The Grand Canyon: A photographer's paradise.

As outdoor photographers we strive to bring the incredible beauty that we witness in the natural world to our viewers. Sometimes even the greatest photograph cannot do a place justice. Such is the case with the Grand Canyon. Words are hard to describe it, and a photo is worth a thousand words, and yet I still find myself struggling to convey the immensity of this place.

The Grand Canyon is listed as one of the seven natural wonders of the world. Perhaps this is because to believe in its immensity, one must see it in person.

I only spent two days on the rim of the canyon, and I can honestly say that there is a lifetime of exploration here. On my first evening I walked along the south rim, to Hermits Rest (the last stop on the shuttle) in search of a composition I had yet to see online. I knew I wanted to see the Colorado River below, and capture the rays of light from the setting sun as they flooded into the canyon. I have never been to a national park as crowded ( Zion National Park was a close second) and navigating the throng of people was difficult at times. I managed to find a secluded spot between two shuttle stops, that I thought would give me the best chance of the image I was looking for. We set up shop and waited (and waited). When the light finally got good, I took two images. The first image I took was the layers of rock as they receded into the distance. The second image I took of the Colorado River as the sun began to set.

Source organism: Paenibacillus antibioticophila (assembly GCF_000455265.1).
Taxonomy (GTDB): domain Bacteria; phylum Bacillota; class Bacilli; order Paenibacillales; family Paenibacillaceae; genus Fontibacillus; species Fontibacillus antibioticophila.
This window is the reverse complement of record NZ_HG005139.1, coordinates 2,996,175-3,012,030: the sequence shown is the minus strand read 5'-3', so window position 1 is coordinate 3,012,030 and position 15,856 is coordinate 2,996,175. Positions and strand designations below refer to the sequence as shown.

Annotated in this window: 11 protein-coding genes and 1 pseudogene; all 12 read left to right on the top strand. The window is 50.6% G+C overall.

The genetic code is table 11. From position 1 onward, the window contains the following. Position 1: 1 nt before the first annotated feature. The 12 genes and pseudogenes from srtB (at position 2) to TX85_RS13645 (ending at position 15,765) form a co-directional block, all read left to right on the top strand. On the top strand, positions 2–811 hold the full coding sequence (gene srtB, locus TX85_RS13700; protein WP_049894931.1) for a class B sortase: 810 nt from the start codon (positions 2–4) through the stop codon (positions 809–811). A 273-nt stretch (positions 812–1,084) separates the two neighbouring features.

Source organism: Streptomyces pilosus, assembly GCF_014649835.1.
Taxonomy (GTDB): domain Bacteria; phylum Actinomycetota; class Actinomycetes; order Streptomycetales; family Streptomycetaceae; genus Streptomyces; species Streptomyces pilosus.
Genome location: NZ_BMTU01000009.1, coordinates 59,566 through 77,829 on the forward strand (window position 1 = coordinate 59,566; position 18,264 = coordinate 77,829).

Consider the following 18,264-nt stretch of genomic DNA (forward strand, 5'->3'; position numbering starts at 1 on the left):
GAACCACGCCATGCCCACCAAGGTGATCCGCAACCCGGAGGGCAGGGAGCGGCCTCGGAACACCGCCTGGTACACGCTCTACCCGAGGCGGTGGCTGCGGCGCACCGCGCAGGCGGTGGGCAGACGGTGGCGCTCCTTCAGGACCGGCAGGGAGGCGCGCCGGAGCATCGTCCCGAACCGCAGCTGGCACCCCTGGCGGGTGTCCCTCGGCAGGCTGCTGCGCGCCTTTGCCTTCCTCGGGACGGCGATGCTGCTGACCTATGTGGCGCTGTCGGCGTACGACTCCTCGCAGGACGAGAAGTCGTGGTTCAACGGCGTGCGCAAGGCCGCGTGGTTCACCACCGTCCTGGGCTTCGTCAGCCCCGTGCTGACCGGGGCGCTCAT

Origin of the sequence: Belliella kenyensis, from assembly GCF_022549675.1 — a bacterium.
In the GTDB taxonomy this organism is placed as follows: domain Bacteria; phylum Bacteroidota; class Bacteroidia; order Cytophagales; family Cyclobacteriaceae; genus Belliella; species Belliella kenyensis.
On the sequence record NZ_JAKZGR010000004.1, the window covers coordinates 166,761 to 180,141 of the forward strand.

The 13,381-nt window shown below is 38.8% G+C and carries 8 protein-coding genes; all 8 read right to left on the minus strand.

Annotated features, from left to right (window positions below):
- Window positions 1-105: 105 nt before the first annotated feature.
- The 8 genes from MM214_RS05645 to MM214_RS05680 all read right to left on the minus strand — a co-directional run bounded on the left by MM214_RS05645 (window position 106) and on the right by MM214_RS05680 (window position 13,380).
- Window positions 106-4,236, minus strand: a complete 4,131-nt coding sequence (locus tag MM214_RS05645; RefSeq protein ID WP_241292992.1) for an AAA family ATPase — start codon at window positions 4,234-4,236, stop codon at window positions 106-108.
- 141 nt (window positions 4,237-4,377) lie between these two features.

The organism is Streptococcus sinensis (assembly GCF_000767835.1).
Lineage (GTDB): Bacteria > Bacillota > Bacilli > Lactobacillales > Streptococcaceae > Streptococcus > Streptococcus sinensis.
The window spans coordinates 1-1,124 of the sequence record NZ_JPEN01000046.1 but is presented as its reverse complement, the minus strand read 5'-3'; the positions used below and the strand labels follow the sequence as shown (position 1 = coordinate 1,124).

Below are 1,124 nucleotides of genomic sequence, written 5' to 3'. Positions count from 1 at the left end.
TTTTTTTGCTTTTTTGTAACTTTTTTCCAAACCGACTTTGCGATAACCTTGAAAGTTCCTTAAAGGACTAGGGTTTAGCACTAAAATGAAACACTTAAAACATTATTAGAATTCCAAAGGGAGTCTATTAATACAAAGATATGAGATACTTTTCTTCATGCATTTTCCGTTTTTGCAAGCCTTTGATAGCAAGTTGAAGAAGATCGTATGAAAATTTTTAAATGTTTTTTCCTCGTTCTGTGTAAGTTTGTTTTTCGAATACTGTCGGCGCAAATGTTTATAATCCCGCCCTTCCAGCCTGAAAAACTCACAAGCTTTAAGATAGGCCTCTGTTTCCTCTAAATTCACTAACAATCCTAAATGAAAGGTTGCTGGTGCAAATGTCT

The following morning, I woke up for sunrise and wandered out to see what I could find. I didn’t stray far knowing I had to leave for home shortly after sunrise, so I wandered along Mather Point behind the visitor center. I was surprised at the lack of people out. I had always heard that sunrise in the Grand Canyon can be a busy affair. I had the majority of the area to myself and didn’t feel crowded as I set up a composition. There were beautiful lenticular clouds above the canyon as the sun began to rise. A pinkish orange glow began to light the scene in front of me, and I took two more photos. One capturing the lenticular clouds and the vastness of the Grand Canyon, the other a close-up of a light ray as it fell into the canyon.


As I begin blogging more frequently, I hope to bring discussion into the forefront of the blog.

Which of these four images is your favorite, why? Don’t like any of them? I want to hear about that also.

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